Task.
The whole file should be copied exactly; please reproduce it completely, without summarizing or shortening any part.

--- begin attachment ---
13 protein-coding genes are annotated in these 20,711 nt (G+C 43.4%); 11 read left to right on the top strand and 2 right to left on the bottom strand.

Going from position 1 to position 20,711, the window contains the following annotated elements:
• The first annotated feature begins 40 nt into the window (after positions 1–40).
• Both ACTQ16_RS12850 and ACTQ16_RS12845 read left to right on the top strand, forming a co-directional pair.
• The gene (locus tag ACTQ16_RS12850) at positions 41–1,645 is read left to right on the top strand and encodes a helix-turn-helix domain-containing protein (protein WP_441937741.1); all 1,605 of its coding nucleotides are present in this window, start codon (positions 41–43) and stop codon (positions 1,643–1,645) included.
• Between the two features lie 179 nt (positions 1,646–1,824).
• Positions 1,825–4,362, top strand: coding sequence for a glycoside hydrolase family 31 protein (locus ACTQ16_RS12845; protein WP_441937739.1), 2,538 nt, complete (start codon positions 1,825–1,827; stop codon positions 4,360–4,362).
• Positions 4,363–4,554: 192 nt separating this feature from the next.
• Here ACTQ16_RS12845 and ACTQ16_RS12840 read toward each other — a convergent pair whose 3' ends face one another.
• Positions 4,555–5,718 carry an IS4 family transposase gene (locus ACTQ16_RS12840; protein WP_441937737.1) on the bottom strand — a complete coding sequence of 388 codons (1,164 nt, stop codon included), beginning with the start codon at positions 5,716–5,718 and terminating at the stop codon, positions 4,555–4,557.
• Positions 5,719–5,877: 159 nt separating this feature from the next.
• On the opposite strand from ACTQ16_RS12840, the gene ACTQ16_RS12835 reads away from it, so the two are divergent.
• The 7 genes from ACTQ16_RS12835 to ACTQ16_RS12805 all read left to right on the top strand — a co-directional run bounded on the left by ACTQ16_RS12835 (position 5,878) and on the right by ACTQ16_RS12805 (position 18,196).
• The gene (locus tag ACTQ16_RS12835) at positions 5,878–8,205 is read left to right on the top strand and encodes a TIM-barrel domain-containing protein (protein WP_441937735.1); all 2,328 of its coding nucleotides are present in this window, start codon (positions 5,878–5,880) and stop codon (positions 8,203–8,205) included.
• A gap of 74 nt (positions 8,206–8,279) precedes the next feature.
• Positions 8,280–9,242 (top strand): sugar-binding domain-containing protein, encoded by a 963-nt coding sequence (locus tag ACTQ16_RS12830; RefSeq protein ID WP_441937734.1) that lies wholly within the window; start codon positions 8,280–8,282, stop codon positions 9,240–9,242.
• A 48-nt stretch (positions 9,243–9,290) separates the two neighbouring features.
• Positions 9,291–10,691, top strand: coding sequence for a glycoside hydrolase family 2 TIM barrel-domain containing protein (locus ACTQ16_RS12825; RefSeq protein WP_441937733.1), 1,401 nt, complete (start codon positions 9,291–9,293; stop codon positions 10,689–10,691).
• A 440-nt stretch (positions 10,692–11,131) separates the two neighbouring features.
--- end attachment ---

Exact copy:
13 protein-coding genes are annotated in these 20,711 nt (G+C 43.4%); 11 read left to right on the top strand and 2 right to left on the bottom strand.

Going from position 1 to position 20,711, the window contains the following annotated elements:
• The first annotated feature begins 40 nt into the window (after positions 1–40).
• Both ACTQ16_RS12850 and ACTQ16_RS12845 read left to right on the top strand, forming a co-directional pair.
• The gene (locus tag ACTQ16_RS12850) at positions 41–1,645 is read left to right on the top strand and encodes a helix-turn-helix domain-containing protein (protein WP_441937741.1); all 1,605 of its coding nucleotides are present in this window, start codon (positions 41–43) and stop codon (positions 1,643–1,645) included.
• Between the two features lie 179 nt (positions 1,646–1,824).
• Positions 1,825–4,362, top strand: coding sequence for a glycoside hydrolase family 31 protein (locus ACTQ16_RS12845; protein WP_441937739.1), 2,538 nt, complete (start codon positions 1,825–1,827; stop codon positions 4,360–4,362).
• Positions 4,363–4,554: 192 nt separating this feature from the next.
• Here ACTQ16_RS12845 and ACTQ16_RS12840 read toward each other — a convergent pair whose 3' ends face one another.
• Positions 4,555–5,718 carry an IS4 family transposase gene (locus ACTQ16_RS12840; protein WP_441937737.1) on the bottom strand — a complete coding sequence of 388 codons (1,164 nt, stop codon included), beginning with the start codon at positions 5,716–5,718 and terminating at the stop codon, positions 4,555–4,557.
• Positions 5,719–5,877: 159 nt separating this feature from the next.
• On the opposite strand from ACTQ16_RS12840, the gene ACTQ16_RS12835 reads away from it, so the two are divergent.
• The 7 genes from ACTQ16_RS12835 to ACTQ16_RS12805 all read left to right on the top strand — a co-directional run bounded on the left by ACTQ16_RS12835 (position 5,878) and on the right by ACTQ16_RS12805 (position 18,196).
• The gene (locus tag ACTQ16_RS12835) at positions 5,878–8,205 is read left to right on the top strand and encodes a TIM-barrel domain-containing protein (protein WP_441937735.1); all 2,328 of its coding nucleotides are present in this window, start codon (positions 5,878–5,880) and stop codon (positions 8,203–8,205) included.
• A gap of 74 nt (positions 8,206–8,279) precedes the next feature.
• Positions 8,280–9,242 (top strand): sugar-binding domain-containing protein, encoded by a 963-nt coding sequence (locus tag ACTQ16_RS12830; RefSeq protein ID WP_441937734.1) that lies wholly within the window; start codon positions 8,280–8,282, stop codon positions 9,240–9,242.
• A 48-nt stretch (positions 9,243–9,290) separates the two neighbouring features.
• Positions 9,291–10,691, top strand: coding sequence for a glycoside hydrolase family 2 TIM barrel-domain containing protein (locus ACTQ16_RS12825; RefSeq protein WP_441937733.1), 1,401 nt, complete (start codon positions 9,291–9,293; stop codon positions 10,689–10,691).
• A 440-nt stretch (positions 10,692–11,131) separates the two neighbouring features.